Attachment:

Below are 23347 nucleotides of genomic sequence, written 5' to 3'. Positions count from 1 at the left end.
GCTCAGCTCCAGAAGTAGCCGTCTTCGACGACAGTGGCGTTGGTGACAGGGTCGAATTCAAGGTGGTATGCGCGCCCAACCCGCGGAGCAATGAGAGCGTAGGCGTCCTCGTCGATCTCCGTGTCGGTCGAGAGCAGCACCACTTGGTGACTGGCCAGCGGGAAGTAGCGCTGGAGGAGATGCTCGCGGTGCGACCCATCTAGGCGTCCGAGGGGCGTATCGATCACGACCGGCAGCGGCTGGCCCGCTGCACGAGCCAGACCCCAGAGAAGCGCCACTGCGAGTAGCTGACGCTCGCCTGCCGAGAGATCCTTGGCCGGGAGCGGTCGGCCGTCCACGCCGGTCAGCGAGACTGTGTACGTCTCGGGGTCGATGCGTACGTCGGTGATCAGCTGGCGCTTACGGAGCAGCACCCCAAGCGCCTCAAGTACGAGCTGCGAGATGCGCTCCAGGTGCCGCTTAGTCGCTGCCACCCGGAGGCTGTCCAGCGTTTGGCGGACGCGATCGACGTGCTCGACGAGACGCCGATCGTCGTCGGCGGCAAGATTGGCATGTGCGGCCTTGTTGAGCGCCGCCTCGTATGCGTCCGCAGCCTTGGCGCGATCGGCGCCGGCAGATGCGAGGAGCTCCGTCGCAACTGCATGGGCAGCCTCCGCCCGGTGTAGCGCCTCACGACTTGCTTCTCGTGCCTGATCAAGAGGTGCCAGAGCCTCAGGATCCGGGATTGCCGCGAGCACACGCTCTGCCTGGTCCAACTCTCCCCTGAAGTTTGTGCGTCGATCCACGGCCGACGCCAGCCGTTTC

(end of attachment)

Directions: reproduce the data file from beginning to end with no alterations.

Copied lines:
Below are 23347 nucleotides of genomic sequence, written 5' to 3'. Positions count from 1 at the left end.
GCTCAGCTCCAGAAGTAGCCGTCTTCGACGACAGTGGCGTTGGTGACAGGGTCGAATTCAAGGTGGTATGCGCGCCCAACCCGCGGAGCAATGAGAGCGTAGGCGTCCTCGTCGATCTCCGTGTCGGTCGAGAGCAGCACCACTTGGTGACTGGCCAGCGGGAAGTAGCGCTGGAGGAGATGCTCGCGGTGCGACCCATCTAGGCGTCCGAGGGGCGTATCGATCACGACCGGCAGCGGCTGGCCCGCTGCACGAGCCAGACCCCAGAGAAGCGCCACTGCGAGTAGCTGACGCTCGCCTGCCGAGAGATCCTTGGCCGGGAGCGGTCGGCCGTCCACGCCGGTCAGCGAGACTGTGTACGTCTCGGGGTCGATGCGTACGTCGGTGATCAGCTGGCGCTTACGGAGCAGCACCCCAAGCGCCTCAAGTACGAGCTGCGAGATGCGCTCCAGGTGCCGCTTAGTCGCTGCCACCCGGAGGCTGTCCAGCGTTTGGCGGACGCGATCGACGTGCTCGACGAGACGCCGATCGTCGTCGGCGGCAAGATTGGCATGTGCGGCCTTGTTGAGCGCCGCCTCGTATGCGTCCGCAGCCTTGGCGCGATCGGCGCCGGCAGATGCGAGGAGCTCCGTCGCAACTGCATGGGCAGCCTCCGCCCGGTGTAGCGCCTCACGACTTGCTTCTCGTGCCTGATCAAGAGGTGCCAGAGCCTCAGGATCCGGGATTGCCGCGAGCACACGCTCTGCCTGGTCCAACTCTCCCCTGAAGTTTGTGCGTCGATCCACGGCCGACGCCAGCCGTTTC